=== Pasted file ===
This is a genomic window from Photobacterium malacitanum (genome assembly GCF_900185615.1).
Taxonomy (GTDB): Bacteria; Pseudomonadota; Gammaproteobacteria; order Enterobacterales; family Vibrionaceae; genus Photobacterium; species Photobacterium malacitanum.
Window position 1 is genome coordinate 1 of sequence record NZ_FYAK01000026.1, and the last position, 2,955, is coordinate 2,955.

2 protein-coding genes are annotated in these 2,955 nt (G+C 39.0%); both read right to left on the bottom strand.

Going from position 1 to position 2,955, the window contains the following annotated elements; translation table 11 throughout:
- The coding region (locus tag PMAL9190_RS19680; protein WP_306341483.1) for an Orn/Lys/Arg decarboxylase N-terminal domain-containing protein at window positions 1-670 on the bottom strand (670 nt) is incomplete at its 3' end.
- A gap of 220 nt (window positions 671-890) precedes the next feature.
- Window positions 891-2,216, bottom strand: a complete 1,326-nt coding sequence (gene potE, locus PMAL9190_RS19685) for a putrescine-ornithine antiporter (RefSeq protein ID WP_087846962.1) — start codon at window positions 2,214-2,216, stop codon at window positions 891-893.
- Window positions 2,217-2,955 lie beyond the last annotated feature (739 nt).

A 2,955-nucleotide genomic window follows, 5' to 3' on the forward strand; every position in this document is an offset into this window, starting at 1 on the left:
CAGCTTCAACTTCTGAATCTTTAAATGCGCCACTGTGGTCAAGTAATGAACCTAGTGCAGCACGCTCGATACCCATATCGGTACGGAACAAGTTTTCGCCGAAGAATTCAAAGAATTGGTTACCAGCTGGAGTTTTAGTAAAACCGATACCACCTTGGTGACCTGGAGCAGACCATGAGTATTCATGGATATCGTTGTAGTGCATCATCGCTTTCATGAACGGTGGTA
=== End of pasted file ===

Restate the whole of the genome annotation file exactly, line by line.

This is a genomic window from Photobacterium malacitanum (genome assembly GCF_900185615.1).
Taxonomy (GTDB): Bacteria; Pseudomonadota; Gammaproteobacteria; order Enterobacterales; family Vibrionaceae; genus Photobacterium; species Photobacterium malacitanum.
Window position 1 is genome coordinate 1 of sequence record NZ_FYAK01000026.1, and the last position, 2,955, is coordinate 2,955.

2 protein-coding genes are annotated in these 2,955 nt (G+C 39.0%); both read right to left on the bottom strand.

Going from position 1 to position 2,955, the window contains the following annotated elements; translation table 11 throughout:
- The coding region (locus tag PMAL9190_RS19680; protein WP_306341483.1) for an Orn/Lys/Arg decarboxylase N-terminal domain-containing protein at window positions 1-670 on the bottom strand (670 nt) is incomplete at its 3' end.
- A gap of 220 nt (window positions 671-890) precedes the next feature.
- Window positions 891-2,216, bottom strand: a complete 1,326-nt coding sequence (gene potE, locus PMAL9190_RS19685) for a putrescine-ornithine antiporter (RefSeq protein ID WP_087846962.1) — start codon at window positions 2,214-2,216, stop codon at window positions 891-893.
- Window positions 2,217-2,955 lie beyond the last annotated feature (739 nt).

A 2,955-nucleotide genomic window follows, 5' to 3' on the forward strand; every position in this document is an offset into this window, starting at 1 on the left:
CAGCTTCAACTTCTGAATCTTTAAATGCGCCACTGTGGTCAAGTAATGAACCTAGTGCAGCACGCTCGATACCCATATCGGTACGGAACAAGTTTTCGCCGAAGAATTCAAAGAATTGGTTACCAGCTGGAGTTTTAGTAAAACCGATACCACCTTGGTGACCTGGAGCAGACCATGAGTATTCATGGATATCGTTGTAGTGCATCATCGCTTTCATGAACGGTGGTA